TORONTO -- The Canadian dollar was trading below 69 cents US early Friday for the first time since 2003 as crude oil futures dropped below US$30 a barrel and overseas stock markets fell sharply.
The loonie traded as low as 68.74 cents US about five hours before the Toronto Stock Exchange open at 9:30 a.m.. The dollar was higher at 7:30 a.m., at 68.88 cents US -- about three-quarters of a U.S. cent below the Thursday closing price.
Canada's dollar -- which hasn't been below 69 cents since April 2003 -- was also down Friday against the euro, British pound and Japanese yen.
The loonie fell for 10 straight days to Thursday, marking the longest losing streak for the currency since 1971, Bloomberg reports. Prior to 1971, the Canadian dollar was pegged to the U.S. dollar.
The Canadian dollar over the past month. (Chart: xe.com)
On the commodity markets, February crude oil futures briefly traded at US$29.53 a barrel at about 7:30 a.m. The falling price of crude -- from more than US$100 a barrel in the summer of 2014 -- has been a major reason for the loonie's fall.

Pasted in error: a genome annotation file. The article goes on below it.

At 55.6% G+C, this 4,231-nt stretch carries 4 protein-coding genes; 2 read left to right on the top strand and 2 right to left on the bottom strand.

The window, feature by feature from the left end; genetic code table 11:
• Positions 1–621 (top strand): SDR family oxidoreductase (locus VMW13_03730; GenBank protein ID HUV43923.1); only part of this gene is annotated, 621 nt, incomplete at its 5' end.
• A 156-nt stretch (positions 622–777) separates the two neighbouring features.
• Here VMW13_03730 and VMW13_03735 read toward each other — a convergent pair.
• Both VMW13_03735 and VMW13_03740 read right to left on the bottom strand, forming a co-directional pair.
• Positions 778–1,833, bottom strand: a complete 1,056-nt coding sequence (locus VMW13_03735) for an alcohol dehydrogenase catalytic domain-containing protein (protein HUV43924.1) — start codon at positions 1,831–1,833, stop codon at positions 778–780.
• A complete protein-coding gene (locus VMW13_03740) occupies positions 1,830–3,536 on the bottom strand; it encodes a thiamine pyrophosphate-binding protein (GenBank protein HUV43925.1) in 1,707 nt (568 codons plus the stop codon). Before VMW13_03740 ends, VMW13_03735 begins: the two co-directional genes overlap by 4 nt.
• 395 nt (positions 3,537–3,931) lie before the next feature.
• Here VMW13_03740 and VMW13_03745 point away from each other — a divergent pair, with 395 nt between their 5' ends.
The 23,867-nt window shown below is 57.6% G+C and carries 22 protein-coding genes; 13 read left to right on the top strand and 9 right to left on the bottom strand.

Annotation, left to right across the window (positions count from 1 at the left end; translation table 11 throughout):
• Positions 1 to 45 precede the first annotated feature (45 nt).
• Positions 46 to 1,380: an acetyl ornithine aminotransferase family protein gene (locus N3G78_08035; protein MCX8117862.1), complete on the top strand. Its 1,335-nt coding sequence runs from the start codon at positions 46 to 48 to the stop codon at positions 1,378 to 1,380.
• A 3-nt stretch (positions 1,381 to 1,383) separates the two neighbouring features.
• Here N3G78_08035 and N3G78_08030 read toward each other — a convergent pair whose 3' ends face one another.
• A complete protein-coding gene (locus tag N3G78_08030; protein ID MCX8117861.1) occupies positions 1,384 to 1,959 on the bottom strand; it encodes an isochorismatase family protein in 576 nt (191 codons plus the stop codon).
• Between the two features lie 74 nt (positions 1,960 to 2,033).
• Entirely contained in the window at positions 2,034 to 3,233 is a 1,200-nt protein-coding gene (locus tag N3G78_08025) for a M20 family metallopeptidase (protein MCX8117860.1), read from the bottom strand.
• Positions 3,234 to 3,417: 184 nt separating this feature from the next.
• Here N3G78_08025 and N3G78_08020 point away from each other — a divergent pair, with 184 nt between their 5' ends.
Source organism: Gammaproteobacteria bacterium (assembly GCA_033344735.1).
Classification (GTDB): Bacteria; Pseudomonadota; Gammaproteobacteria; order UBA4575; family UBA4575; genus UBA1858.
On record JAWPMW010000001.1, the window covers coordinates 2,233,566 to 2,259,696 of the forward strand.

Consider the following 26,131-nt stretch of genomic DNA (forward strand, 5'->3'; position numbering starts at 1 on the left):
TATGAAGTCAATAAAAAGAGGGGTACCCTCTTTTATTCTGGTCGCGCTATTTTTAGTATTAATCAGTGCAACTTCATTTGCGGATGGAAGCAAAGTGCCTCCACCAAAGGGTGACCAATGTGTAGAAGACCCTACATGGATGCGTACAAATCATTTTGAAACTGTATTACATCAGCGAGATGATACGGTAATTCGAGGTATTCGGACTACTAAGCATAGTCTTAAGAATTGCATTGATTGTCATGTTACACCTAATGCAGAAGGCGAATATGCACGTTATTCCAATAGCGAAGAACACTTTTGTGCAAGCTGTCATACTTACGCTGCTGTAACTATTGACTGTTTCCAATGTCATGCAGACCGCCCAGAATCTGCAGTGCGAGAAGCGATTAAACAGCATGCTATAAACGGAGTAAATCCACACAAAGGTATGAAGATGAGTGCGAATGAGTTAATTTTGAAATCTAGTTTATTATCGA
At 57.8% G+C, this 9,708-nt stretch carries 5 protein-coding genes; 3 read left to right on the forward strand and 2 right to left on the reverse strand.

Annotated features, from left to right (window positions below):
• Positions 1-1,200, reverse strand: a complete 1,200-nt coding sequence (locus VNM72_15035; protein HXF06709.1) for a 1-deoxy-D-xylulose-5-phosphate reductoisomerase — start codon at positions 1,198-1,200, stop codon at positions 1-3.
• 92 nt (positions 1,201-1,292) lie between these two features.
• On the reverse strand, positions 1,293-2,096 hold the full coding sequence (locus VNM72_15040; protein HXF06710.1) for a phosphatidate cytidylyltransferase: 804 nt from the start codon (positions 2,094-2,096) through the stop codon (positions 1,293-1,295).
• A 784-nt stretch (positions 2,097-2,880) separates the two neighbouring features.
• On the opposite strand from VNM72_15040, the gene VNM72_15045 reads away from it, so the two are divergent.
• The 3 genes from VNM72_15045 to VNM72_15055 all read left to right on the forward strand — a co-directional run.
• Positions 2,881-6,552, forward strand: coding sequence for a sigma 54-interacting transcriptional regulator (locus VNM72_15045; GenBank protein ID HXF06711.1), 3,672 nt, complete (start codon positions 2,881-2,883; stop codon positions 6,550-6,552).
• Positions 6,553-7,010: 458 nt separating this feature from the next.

With about two hours to go before regular trading on North American stock exchanges at 9:30 a.m., index futures had turned from solidly positive to negative: Dow Jones futures were down 247.0 points at 16,034.0, S&P 500 futures declined 29.25 points to 1,921.84 and the Nasdaq futures lost 72.75 points to 4,184.75.
Asian and European markets were also in the red. Shanghai's benchmark index closed down 3.55 per cent and smaller declines were shown in Tokyo, Hong Kong, London, and Paris.
On Thursday, the Toronto Stock Exchange's S&P/TSX index gained 165.62 points to close at 12,336.03, though it has still lost more than 900 points, or 7.1 per cent, since the Christmas break.